Of course, this all probably becomes ridiculously obvious if you look at a sport like boxing, where poverty correlates with future success. Damn few boxers start out even in the lower middle class, economically. The effect is just stronger in other sports.

Is it good for the nation?

Compared to what? Personally, I think it’s a colossal waste of effort. Smith and Street’s Sports Business Journal estimated that in 2005, we spent $215 billion on sports. At the time, the entire national debt was only about 30 times that.

It’s twice as big as the auto industry, it’s seven times as big as the movie industry, and it produces nothing.

So, toning back our interest in sports leaves us with billions of dollars in assets to be spent elsewhere — personally, I think it’d be easy to come up with more useful ways of spending that. But, realistically, that’s just my preference — I don’t perceive any value in it, but obviously some do.

So, I guess the question is, what is it that the people who are spending all this money think they’re getting for it, and why do they think that’s more valuable than other ways it could be spent? (Say, medicine, or education.)

Because sporting achievers are looked up to, should they have to live up to the role model image for the sake of children?

I think it depends. People who are in professional sports should live up to their role-model status, because it’s built into the job. Professional athletes are looked at as role models, and it’s something that should be obvious to the player as he signs his contract.

It’s a little different for non-professionals, like college, or Olympic athletes, for whom fame and role-model status is more of an accidental side-effect of success.

Is sporting achievement a reliable indicator of the quality of an American college?

Clearly, not. I’d say it often detracts from the quality of the college.

Is sport in any way a model for life? Does it build “character” that makes players more able to cope with adversity, pain, competition, studies, or business?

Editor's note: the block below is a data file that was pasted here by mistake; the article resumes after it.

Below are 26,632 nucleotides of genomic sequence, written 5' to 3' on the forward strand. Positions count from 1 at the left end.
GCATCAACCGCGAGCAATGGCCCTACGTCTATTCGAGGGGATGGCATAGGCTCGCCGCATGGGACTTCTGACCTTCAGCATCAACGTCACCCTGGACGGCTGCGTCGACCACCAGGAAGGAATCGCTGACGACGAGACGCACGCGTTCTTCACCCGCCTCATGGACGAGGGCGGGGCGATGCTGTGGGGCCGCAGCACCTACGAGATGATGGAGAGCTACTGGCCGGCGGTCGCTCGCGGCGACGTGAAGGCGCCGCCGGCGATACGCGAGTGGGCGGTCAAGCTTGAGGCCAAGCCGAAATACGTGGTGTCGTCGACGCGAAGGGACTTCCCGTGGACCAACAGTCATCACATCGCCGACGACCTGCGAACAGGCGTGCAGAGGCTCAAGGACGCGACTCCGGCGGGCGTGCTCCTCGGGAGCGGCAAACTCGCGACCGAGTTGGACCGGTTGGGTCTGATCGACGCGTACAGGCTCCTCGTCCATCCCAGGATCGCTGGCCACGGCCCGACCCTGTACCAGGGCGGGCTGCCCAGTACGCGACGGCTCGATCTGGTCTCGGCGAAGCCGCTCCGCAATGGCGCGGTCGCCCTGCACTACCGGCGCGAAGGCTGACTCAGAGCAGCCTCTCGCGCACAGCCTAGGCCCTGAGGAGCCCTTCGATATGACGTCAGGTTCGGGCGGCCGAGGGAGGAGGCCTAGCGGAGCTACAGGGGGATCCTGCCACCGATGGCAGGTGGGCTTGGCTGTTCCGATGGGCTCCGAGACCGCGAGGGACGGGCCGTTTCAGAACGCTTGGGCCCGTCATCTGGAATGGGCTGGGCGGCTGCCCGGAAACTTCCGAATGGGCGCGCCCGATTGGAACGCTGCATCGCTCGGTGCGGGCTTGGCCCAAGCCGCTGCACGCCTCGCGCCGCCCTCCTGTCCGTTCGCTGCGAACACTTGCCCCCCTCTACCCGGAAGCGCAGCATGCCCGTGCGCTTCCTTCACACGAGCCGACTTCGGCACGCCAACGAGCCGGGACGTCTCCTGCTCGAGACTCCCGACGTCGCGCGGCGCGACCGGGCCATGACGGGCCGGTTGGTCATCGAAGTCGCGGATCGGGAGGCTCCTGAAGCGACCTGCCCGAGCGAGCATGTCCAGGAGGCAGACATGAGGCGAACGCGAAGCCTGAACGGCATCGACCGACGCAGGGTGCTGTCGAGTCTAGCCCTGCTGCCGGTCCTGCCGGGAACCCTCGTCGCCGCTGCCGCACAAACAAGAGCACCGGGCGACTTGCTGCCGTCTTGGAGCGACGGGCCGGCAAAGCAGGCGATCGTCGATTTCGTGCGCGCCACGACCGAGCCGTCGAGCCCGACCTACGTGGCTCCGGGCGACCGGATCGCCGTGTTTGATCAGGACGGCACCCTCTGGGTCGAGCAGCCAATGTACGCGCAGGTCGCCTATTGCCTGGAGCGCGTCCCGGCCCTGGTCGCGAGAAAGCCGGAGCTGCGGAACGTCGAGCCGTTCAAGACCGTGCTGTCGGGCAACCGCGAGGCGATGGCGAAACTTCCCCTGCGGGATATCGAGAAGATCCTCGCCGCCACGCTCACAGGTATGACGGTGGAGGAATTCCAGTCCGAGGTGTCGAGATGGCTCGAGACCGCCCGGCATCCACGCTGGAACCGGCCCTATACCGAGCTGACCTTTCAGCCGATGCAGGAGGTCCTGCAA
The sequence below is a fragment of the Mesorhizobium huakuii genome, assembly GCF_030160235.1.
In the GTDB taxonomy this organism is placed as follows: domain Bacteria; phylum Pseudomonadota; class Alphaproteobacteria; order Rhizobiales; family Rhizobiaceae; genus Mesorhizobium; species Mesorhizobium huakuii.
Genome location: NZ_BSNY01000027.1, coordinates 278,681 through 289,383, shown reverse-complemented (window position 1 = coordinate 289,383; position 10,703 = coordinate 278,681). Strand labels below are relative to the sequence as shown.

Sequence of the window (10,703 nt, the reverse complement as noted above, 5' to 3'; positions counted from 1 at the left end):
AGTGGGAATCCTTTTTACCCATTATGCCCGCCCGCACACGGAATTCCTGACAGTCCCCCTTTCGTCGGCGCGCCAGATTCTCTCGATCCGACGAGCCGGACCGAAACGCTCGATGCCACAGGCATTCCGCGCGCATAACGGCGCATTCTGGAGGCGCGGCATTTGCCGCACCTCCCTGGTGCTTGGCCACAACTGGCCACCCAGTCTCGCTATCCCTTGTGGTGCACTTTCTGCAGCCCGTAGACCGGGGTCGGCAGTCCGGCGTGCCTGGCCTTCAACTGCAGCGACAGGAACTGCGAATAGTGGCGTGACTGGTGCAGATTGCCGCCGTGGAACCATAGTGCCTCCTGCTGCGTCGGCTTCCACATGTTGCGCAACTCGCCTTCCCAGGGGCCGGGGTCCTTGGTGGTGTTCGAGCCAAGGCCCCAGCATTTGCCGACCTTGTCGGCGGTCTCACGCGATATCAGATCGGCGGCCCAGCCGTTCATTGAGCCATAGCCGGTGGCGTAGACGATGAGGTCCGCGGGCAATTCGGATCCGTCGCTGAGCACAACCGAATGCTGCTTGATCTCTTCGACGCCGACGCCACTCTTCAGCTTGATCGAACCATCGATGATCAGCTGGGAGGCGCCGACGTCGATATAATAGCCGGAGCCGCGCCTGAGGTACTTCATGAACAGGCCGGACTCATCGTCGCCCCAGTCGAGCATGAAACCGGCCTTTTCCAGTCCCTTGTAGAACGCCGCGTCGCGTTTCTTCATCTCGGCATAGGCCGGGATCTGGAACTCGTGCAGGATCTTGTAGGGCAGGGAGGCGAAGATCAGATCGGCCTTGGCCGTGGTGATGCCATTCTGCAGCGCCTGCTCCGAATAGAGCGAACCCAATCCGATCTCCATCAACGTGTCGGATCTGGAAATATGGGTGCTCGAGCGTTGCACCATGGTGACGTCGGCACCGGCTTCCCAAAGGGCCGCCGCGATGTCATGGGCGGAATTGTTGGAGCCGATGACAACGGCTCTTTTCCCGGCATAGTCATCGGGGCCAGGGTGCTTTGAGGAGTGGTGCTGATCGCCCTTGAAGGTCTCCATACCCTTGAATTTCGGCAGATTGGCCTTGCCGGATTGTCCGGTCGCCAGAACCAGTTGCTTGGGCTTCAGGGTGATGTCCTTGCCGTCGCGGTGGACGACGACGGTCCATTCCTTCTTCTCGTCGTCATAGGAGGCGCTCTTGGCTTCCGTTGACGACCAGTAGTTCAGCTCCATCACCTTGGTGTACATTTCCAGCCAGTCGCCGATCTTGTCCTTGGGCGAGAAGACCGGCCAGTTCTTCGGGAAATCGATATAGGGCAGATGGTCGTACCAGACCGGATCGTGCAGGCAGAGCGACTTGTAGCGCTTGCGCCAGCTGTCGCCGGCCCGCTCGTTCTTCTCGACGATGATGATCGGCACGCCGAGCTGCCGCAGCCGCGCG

Yes, though it’s not a “more is better” kind of thing. Elite-level sport is no better at doing so.

Does any particular sport stand out as being better for the player or for the nation?

Interesting question… the Jamaican bobsledding team comes to mind.

I just don’t get why sport is important in our society, and so I ask myself lots of questions about it.

You would like my grandfather who for as long as I can remember would exclaim, “I can’t understand why all these guys waste so much time talking and talking about how some guy threw the ball and how fast he ran… &%^$&**. (etc.) They should be doing something productive.!”

Having been raised in an atmosphere that showed a general disdain for organized sports, it follows that I never developed any interest whatsoever in following a team or individual who excels in a particular sport. But, we have to recognize that you and I are somewhat in the minority. In my neighborhood I’m surrounded by people, where on any given summer night, you can hear the hoots and howls through the open windows as the drama of some baseball game plays out. (Did I just use drama and baseball in the same sentence?)

The guys down the street live eat and breathe organized sports. It seems to be the only substantial conversation they have with each other, and I’m not sure what would happen if it were taken away somehow. (I’m picturing some sort of lost zombie scenario right now.)

A person I work with went to a Red Sox game at Fenway in Boston. He talked about nothing else for two days afterwards.

If the people spent their time doing something more productive, say science, then perhaps their country could be top ranking in another field, That might make them smarter, but would it make them happier?

Let’s face it. If the guys down the street were to suddenly take up science, I don’t think you would want to be anywhere near the place. (Although it’s possible some of them make their own beer, I don’t know.)

If playing sport is virtuous, is there any virtue in being only a spectator?

I don’t think questions of virtue have anything to do with it. It’s more of a mutual hero/fan or a villain/detractor relationship between the spectator and the athlete. It’s simply a distraction for the spectator and a deeply ingrained means of socialization for them also.
Over the years, I think the business side of professional sports has overshadowed the hero/fan relationship in a big way. There seems to be no loyalty between the player and a team when they are able to switch teams at the drop of a dime, or when an entire team switches states (like in the case of the “Utah Jazz”). What are you being a fan of in those cases?

My daughter was involved in gymnastics for many years. I agree with scubasteve when he says “I sincerely believe that I would not be the person I am today without having played sports..”. That definitely was the case for her. If you can do gymnastics, you can do anything. (You’ll be happy she has since given it up for academic pursuits, but joined her school’s volleyball team just for fun.)

The Guys down the street are not going to give up their life’s distraction for anything. If it weren’t for sports it might be something worse, not better.